The pandemic changed the way businesses think about how people work. Most saw that their employees can be productive when working remotely, and now realize they must embrace a flexible, hybrid approach if they want to keep their workforce happy. But that's not all.
Business leaders saw — often firsthand — the side effects of this more distributed way of working. While productivity thrived, the social ties and the sense of connectedness — of community and culture — suffered. And that is leading to a weakening of ties between employees and their employer, to the extent that it's driving "the great resignation."
Because people feel less connected to their company, they're more open to the idea of switching employers should a more appealing opportunity arise. Microsoft's latest Work Trend Index showed that 53% of employees are more likely to prioritize their health and well-being over work than before the pandemic, and 47% are more likely to put family and personal life over work now.
The Threat of the Great Resignation
We see signs of this in our research at CCS Insight too. Our recent Employee Workplace Technology Survey, 2022 showed that 26% of employees are considering leaving their current company within the next 12 months. And this rises to 34% for employees under age 40 and — perhaps more importantly — 50% of employees who have been at their company for less than two years.
This means that half of those hired since the start of the pandemic — whose entire experience at the company so far has been dominated by remote work — are at risk of leaving. For businesses that's a major concern: hiring new staff is an expensive and difficult business, never mind the disruption that the constant churn and under-resourced teams have on productivity and morale.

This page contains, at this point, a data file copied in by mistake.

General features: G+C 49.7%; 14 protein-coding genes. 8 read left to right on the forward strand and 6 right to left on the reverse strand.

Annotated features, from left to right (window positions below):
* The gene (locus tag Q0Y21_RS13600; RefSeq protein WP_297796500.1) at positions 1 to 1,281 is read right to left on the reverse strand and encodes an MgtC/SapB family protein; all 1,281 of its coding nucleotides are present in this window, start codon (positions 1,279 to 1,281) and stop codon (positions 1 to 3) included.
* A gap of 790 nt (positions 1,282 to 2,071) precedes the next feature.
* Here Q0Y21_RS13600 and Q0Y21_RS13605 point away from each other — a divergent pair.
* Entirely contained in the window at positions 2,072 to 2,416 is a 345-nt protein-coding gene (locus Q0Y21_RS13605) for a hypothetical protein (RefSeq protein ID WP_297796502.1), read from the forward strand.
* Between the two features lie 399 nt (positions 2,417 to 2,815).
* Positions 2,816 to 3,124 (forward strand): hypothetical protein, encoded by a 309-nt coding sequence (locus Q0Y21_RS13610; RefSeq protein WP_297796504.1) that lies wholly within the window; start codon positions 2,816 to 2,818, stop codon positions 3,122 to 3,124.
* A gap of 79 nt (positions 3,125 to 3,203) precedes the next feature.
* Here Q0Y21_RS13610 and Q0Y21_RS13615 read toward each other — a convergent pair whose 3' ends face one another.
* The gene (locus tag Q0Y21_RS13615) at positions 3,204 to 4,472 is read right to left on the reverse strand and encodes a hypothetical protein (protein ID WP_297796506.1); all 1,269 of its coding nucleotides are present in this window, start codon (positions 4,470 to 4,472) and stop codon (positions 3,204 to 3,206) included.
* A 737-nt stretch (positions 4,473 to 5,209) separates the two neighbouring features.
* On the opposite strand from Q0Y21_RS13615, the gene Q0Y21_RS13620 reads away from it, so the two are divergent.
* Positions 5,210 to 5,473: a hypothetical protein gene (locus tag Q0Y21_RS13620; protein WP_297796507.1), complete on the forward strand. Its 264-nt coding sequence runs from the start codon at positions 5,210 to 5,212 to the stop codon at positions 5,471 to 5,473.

And this is driving a renewed focus on employee experience and employee engagement, with businesses looking to understand the elements that are important to people in their job. Previously a concern only for HR leaders, this is increasingly a board-level worry, leading to new funding to support employee experience initiatives. According to our research, 39% of businesses are planning an investment in employee experience solutions in the next 12 months, with the same percentage identifying employee engagement and connectedness as a key challenge in the shift to hybrid work.
This is a particular problem for organizations with large frontline workforces alongside a hybrid desk-based workforce. Frontline industries such as retail and healthcare experienced high levels of employee churn even before the pandemic, and the past two years have exacerbated the divisions between frontline and desk-based employees, with the former unable to take advantage of remote working. It's becoming even more critical to bridge this divide and reinforce a unified culture and sense of community.
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Blum's Employee Experience Journey
One company embracing this challenge head-on is Austrian manufacturing firm Blum. The company has over 9,000 employees, around three-quarters of whom are based in Austria, with the rest in subsidiaries around the world. When the pandemic hit, the shift to remote working was relatively straightforward for Blum's office-based employees, because the company had already deployed Microsoft Teams as part of a broader investment in Microsoft 365. But when Blum had to shut down its production for a few weeks to resolve supply chain problems caused by the pandemic, the company found itself lacking a way to communicate effectively with its 3,000-strong production plant workforce.
Blum moved quickly, creating a stand-alone mobile app to connect these frontline employees, most of whom didn't even have a company email address. However, it soon became apparent that having different communication tools for desk workers and frontline staff was not a viable long-term solution. Not only did it duplicate effort for Blum's communications team, but it created a barrier between these two vital groups of workers. At a time of uncertainty and anxiety, it was more important than ever to reinforce the personal connections between employees and the sense of community and engagement across the business.